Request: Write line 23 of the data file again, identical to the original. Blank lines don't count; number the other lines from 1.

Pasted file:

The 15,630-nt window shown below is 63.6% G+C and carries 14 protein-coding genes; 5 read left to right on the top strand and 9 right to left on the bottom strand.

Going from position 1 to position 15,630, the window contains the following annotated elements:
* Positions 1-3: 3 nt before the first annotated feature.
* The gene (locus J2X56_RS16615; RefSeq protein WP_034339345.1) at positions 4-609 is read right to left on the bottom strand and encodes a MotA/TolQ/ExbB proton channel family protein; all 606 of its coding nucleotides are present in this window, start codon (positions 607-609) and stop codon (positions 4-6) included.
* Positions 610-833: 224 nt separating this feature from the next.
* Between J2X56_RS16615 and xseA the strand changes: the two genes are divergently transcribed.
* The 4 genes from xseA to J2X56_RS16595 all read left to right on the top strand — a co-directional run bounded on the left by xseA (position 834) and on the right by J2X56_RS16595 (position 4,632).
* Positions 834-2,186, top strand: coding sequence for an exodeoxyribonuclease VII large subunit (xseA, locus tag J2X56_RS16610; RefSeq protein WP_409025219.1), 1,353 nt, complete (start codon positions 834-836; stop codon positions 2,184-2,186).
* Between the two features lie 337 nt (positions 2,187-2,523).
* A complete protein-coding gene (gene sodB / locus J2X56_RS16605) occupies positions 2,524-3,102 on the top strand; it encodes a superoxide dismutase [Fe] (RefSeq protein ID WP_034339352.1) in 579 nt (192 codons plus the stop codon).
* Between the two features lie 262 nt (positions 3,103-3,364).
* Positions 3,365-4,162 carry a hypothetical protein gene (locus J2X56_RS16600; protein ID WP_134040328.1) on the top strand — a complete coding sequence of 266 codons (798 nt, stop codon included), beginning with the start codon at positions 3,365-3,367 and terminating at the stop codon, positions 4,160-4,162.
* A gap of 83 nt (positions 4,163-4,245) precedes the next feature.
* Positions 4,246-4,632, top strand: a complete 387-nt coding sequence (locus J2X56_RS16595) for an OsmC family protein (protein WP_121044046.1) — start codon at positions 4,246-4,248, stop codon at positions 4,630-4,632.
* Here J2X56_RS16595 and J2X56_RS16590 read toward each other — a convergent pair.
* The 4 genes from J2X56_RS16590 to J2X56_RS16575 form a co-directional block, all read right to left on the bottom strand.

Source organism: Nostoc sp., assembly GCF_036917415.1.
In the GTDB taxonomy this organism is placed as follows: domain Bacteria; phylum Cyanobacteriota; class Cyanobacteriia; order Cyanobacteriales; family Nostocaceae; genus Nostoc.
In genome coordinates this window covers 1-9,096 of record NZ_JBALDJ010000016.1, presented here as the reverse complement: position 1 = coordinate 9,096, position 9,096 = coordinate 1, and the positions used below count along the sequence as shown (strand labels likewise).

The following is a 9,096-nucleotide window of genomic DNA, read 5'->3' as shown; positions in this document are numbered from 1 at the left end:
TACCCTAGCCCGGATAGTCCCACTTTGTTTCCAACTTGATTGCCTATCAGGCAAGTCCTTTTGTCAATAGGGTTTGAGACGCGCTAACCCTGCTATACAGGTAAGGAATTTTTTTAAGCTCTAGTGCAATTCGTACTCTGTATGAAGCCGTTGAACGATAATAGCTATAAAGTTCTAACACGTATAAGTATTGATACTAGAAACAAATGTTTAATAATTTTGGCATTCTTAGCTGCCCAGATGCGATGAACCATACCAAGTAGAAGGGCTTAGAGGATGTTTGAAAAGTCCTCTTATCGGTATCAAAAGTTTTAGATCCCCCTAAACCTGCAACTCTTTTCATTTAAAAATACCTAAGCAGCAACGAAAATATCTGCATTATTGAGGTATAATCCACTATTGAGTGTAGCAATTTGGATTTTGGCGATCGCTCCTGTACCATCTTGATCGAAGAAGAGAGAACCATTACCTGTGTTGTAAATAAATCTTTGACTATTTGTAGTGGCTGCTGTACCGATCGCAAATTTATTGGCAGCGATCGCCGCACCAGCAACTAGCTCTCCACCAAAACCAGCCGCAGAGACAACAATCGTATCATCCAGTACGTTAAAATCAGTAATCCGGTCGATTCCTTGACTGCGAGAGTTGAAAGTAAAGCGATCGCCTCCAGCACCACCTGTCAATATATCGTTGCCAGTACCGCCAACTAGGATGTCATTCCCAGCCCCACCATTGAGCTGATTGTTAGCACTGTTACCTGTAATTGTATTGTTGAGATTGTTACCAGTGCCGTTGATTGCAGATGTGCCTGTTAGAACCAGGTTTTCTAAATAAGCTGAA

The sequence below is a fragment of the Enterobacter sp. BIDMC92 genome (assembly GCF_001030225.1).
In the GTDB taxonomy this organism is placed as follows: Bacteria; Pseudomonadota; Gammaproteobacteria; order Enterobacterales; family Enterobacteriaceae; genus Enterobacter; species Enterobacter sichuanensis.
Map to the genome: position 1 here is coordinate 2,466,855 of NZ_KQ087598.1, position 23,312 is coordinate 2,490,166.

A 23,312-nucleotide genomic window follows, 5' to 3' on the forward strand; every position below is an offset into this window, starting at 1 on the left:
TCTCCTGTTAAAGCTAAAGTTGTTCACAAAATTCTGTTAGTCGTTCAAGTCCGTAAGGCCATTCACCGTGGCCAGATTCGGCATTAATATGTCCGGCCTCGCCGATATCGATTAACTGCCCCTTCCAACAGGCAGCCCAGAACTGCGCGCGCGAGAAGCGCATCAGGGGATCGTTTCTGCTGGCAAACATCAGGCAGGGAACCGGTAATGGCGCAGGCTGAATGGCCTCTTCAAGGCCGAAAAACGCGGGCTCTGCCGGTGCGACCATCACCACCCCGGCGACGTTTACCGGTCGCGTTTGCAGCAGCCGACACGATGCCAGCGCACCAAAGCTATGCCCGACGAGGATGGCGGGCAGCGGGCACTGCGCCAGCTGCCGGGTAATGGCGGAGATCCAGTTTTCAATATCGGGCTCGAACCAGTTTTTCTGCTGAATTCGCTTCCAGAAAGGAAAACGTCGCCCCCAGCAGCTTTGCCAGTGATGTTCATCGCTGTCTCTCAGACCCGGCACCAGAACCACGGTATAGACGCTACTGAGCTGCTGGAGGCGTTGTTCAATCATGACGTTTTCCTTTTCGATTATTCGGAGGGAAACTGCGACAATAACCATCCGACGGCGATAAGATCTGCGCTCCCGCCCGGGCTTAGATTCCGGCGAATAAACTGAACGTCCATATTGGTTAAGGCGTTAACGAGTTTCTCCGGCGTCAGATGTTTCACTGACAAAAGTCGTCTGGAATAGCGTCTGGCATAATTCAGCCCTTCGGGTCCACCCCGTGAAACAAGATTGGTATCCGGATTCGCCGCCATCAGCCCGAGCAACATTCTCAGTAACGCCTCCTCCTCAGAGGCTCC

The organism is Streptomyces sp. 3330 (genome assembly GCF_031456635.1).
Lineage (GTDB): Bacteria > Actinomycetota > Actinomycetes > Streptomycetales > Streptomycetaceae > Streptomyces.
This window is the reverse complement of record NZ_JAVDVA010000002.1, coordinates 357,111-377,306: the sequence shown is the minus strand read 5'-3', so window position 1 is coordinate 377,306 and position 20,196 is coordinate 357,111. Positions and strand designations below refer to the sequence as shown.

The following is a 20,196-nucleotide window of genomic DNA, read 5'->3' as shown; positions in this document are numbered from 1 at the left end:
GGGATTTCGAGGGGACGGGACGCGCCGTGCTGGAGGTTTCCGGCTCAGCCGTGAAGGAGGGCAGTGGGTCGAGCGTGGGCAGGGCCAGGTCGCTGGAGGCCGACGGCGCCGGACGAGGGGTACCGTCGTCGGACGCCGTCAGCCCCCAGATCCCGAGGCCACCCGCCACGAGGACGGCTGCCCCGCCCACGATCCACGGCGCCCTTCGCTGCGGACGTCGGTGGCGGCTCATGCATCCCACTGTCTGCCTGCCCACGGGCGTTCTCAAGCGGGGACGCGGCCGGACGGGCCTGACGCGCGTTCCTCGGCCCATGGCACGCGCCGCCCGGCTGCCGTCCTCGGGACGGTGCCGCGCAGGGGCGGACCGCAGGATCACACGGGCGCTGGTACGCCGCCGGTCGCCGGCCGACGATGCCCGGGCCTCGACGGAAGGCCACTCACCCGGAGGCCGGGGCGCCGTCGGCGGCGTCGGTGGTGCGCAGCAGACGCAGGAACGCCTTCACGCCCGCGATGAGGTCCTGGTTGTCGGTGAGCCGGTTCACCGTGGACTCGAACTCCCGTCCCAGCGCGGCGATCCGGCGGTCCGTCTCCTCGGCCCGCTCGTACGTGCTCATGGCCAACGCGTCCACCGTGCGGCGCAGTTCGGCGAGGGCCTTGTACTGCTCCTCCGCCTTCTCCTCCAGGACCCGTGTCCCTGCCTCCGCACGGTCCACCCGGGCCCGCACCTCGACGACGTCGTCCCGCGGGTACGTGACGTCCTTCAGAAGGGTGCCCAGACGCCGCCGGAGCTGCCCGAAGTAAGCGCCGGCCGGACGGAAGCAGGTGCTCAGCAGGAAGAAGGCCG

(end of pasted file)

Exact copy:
In the GTDB taxonomy this organism is placed as follows: Bacteria; Pseudomonadota; Gammaproteobacteria; order Enterobacterales; family Enterobacteriaceae; genus Enterobacter; species Enterobacter sichuanensis.